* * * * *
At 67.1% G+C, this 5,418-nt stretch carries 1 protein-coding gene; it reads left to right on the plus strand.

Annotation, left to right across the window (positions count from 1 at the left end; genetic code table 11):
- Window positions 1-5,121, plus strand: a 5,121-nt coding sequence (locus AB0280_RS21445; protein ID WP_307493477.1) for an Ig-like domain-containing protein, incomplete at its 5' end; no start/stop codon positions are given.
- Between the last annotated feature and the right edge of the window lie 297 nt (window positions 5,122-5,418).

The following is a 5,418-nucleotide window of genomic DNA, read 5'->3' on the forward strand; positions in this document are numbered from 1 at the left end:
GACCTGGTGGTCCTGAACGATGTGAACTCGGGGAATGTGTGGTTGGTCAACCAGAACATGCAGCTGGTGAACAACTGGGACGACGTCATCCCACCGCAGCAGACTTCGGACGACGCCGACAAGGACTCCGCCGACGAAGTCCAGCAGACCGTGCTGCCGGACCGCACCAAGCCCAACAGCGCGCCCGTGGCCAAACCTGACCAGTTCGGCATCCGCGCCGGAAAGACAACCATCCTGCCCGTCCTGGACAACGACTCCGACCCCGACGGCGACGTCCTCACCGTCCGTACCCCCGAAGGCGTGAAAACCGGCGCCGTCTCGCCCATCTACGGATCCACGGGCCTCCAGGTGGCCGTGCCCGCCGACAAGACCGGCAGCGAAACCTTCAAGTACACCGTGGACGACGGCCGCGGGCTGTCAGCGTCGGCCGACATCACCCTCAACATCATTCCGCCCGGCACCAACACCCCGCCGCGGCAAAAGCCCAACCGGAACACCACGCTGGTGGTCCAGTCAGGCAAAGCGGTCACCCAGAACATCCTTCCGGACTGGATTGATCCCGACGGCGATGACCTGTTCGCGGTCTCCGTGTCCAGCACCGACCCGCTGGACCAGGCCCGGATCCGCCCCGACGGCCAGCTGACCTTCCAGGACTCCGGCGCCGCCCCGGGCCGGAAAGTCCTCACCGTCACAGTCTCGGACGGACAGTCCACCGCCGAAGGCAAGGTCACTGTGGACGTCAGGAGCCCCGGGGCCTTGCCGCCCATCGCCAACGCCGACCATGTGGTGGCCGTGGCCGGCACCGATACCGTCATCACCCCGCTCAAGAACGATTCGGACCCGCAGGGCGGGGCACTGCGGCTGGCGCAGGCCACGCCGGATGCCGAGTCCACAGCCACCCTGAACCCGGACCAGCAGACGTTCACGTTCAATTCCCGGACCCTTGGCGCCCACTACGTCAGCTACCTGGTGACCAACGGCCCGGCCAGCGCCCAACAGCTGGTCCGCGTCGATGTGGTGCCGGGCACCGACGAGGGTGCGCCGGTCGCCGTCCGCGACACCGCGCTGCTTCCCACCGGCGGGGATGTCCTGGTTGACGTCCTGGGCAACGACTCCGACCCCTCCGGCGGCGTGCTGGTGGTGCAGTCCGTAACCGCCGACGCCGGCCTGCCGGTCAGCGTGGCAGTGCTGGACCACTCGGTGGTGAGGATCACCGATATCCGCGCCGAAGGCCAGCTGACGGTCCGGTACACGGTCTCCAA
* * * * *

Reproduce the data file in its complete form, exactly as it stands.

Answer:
At 67.1% G+C, this 5,418-nt stretch carries 1 protein-coding gene; it reads left to right on the plus strand.

Annotation, left to right across the window (positions count from 1 at the left end; genetic code table 11):
- Window positions 1-5,121, plus strand: a 5,121-nt coding sequence (locus AB0280_RS21445; protein ID WP_307493477.1) for an Ig-like domain-containing protein, incomplete at its 5' end; no start/stop codon positions are given.
- Between the last annotated feature and the right edge of the window lie 297 nt (window positions 5,122-5,418).

The following is a 5,418-nucleotide window of genomic DNA, read 5'->3' on the forward strand; positions in this document are numbered from 1 at the left end:
GACCTGGTGGTCCTGAACGATGTGAACTCGGGGAATGTGTGGTTGGTCAACCAGAACATGCAGCTGGTGAACAACTGGGACGACGTCATCCCACCGCAGCAGACTTCGGACGACGCCGACAAGGACTCCGCCGACGAAGTCCAGCAGACCGTGCTGCCGGACCGCACCAAGCCCAACAGCGCGCCCGTGGCCAAACCTGACCAGTTCGGCATCCGCGCCGGAAAGACAACCATCCTGCCCGTCCTGGACAACGACTCCGACCCCGACGGCGACGTCCTCACCGTCCGTACCCCCGAAGGCGTGAAAACCGGCGCCGTCTCGCCCATCTACGGATCCACGGGCCTCCAGGTGGCCGTGCCCGCCGACAAGACCGGCAGCGAAACCTTCAAGTACACCGTGGACGACGGCCGCGGGCTGTCAGCGTCGGCCGACATCACCCTCAACATCATTCCGCCCGGCACCAACACCCCGCCGCGGCAAAAGCCCAACCGGAACACCACGCTGGTGGTCCAGTCAGGCAAAGCGGTCACCCAGAACATCCTTCCGGACTGGATTGATCCCGACGGCGATGACCTGTTCGCGGTCTCCGTGTCCAGCACCGACCCGCTGGACCAGGCCCGGATCCGCCCCGACGGCCAGCTGACCTTCCAGGACTCCGGCGCCGCCCCGGGCCGGAAAGTCCTCACCGTCACAGTCTCGGACGGACAGTCCACCGCCGAAGGCAAGGTCACTGTGGACGTCAGGAGCCCCGGGGCCTTGCCGCCCATCGCCAACGCCGACCATGTGGTGGCCGTGGCCGGCACCGATACCGTCATCACCCCGCTCAAGAACGATTCGGACCCGCAGGGCGGGGCACTGCGGCTGGCGCAGGCCACGCCGGATGCCGAGTCCACAGCCACCCTGAACCCGGACCAGCAGACGTTCACGTTCAATTCCCGGACCCTTGGCGCCCACTACGTCAGCTACCTGGTGACCAACGGCCCGGCCAGCGCCCAACAGCTGGTCCGCGTCGATGTGGTGCCGGGCACCGACGAGGGTGCGCCGGTCGCCGTCCGCGACACCGCGCTGCTTCCCACCGGCGGGGATGTCCTGGTTGACGTCCTGGGCAACGACTCCGACCCCTCCGGCGGCGTGCTGGTGGTGCAGTCCGTAACCGCCGACGCCGGCCTGCCGGTCAGCGTGGCAGTGCTGGACCACTCGGTGGTGAGGATCACCGATATCCGCGCCGAAGGCCAGCTGACGGTCCGGTACACGGTCTCCAA